A crucial measure of the U.S. market’s inflation expectations has increased in the past few days, cementing concerns that the Fed cannot bring the rate of increasing prices down to its long-term target of just two percent.
As of this week, the gauge called the 10-year break-even rate showed that bond market investors anticipate that the CPI will go up by a yearly average of 2.62 over the decade, the highest amount since 2012.
The five-year break-even inflation number went up to 2.86, the highest since back in 2005.
Surging energy prices, clogged transportation lanes, port congestion, supply chain problems, a shortfall of truckers, and an unexpected labor shortage have all led to inflationary pressures around the world. The Biden White House’s last round of stimulus payments worked in driving up consumer spending, making the inflation problem worse.
The break-even rates are found by the difference among yields nominal United States Treasurys and Treasury inflation-protected securities, also known as TIPS. The latter boosted its payout when inflation rises. The yields on TIPS are usually lower than normal Treasurys of the same maturity since they are not taking inflation risks. It is called the break-even rate since it is the rate where TIPS investors would earn the same as Treasury investors if the CPI matches the yield difference over the life of the bonds.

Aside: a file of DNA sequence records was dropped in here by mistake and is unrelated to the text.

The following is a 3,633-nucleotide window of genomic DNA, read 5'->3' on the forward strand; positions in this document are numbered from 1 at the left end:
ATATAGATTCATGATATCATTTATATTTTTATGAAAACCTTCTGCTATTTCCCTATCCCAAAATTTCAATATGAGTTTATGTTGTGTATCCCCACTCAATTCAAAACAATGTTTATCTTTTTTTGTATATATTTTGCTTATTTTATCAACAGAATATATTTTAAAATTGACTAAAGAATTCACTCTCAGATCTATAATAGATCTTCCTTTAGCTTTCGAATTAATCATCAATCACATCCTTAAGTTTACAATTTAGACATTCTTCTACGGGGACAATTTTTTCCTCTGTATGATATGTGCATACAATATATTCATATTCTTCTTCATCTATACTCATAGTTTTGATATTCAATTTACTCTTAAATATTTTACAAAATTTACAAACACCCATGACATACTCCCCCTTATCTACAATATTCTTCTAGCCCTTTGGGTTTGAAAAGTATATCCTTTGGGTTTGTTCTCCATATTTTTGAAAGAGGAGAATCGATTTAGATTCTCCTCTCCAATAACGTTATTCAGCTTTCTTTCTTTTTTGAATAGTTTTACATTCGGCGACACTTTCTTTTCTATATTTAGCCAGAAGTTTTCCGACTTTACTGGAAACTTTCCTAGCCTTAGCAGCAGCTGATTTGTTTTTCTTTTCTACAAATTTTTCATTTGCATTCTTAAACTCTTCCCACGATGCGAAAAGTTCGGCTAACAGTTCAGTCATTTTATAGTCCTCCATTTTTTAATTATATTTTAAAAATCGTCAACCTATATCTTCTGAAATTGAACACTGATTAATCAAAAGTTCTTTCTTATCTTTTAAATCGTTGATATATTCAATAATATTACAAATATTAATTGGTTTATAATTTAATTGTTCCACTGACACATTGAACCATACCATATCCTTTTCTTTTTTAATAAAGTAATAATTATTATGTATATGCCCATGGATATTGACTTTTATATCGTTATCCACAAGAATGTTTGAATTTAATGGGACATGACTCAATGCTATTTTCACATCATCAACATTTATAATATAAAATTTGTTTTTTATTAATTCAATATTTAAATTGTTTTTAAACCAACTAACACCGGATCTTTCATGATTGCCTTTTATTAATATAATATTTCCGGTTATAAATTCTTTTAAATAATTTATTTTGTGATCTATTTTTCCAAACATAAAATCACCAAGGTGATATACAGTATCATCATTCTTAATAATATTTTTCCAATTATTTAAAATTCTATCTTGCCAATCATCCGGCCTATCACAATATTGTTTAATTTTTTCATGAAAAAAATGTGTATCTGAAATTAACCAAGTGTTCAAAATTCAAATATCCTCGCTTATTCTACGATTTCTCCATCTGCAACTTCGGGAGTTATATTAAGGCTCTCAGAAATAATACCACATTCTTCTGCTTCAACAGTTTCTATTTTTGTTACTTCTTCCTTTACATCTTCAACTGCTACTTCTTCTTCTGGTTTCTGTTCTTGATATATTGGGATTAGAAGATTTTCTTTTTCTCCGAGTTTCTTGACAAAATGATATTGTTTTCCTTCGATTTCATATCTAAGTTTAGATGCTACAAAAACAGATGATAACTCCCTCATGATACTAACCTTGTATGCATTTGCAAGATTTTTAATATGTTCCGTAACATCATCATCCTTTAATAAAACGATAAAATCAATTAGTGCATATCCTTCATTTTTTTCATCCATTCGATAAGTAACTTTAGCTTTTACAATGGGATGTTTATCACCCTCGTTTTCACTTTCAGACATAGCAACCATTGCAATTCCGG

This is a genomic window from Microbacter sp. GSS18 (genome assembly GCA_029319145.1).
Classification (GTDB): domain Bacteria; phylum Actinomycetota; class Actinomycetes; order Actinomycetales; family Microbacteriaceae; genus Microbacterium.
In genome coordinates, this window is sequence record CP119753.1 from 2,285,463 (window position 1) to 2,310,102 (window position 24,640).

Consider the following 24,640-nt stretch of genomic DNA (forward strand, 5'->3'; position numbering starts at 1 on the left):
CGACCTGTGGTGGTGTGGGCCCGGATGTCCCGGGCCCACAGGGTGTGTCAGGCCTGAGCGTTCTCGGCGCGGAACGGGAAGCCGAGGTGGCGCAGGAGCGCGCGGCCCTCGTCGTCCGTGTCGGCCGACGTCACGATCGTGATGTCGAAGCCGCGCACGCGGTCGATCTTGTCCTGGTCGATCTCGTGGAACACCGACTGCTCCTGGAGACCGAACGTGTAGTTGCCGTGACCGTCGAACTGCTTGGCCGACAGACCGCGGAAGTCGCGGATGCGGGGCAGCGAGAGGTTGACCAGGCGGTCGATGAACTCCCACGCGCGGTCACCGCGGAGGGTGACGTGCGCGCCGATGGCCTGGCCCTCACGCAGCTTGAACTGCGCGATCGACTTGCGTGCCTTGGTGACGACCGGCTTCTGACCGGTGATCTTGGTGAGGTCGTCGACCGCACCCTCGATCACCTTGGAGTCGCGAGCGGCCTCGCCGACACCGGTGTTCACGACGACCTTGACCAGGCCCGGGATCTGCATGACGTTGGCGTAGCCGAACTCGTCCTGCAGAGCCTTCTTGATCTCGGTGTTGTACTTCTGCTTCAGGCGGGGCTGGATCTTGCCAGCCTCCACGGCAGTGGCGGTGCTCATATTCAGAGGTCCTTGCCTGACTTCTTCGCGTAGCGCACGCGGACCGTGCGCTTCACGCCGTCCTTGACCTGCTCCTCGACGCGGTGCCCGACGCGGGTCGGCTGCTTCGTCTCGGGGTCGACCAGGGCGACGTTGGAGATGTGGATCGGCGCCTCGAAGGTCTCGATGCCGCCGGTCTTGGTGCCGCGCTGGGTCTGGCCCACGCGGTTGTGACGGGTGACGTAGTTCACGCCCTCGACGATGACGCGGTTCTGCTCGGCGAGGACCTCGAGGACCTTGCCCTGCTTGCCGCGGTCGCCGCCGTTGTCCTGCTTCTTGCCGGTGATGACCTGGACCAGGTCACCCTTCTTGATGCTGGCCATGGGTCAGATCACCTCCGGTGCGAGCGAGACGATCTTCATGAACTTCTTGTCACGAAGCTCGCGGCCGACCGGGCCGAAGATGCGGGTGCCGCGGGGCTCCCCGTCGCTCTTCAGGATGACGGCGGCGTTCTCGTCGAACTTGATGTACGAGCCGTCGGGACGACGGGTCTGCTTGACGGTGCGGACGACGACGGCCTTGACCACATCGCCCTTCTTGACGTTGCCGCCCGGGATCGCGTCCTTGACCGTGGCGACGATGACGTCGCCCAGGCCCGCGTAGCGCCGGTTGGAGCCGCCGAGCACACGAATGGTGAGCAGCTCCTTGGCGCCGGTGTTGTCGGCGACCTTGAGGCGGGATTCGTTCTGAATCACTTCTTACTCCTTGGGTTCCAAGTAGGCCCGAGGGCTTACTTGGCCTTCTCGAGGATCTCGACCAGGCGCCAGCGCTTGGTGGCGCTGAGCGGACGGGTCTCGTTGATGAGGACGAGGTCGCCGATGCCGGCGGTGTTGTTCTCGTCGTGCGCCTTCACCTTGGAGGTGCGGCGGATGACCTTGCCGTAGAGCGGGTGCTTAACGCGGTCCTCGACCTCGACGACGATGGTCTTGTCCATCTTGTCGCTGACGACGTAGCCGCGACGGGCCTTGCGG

Corporate leaders have used their quarterly results to talk about the impact of inflation on their numbers, with many warning about squeezed margins and the need to increase prices. Executives have also spoke about why they don’t see signs of inflation going away, although the price increase rate is still expected to go down from the highs of this summer.
Thursday had the biggest-ever auction of TIPS, a whopping $19 billion offering. The auction gave a record low yield of negative 1.685 percent. This was lower than even pre-auction yields, which bond traders say means the demand for securities went past market expectations.
The Fed closely watches break-evens along with surveys of business executives and consumers to gauge inflation expectations.
Author: Steven Sinclaire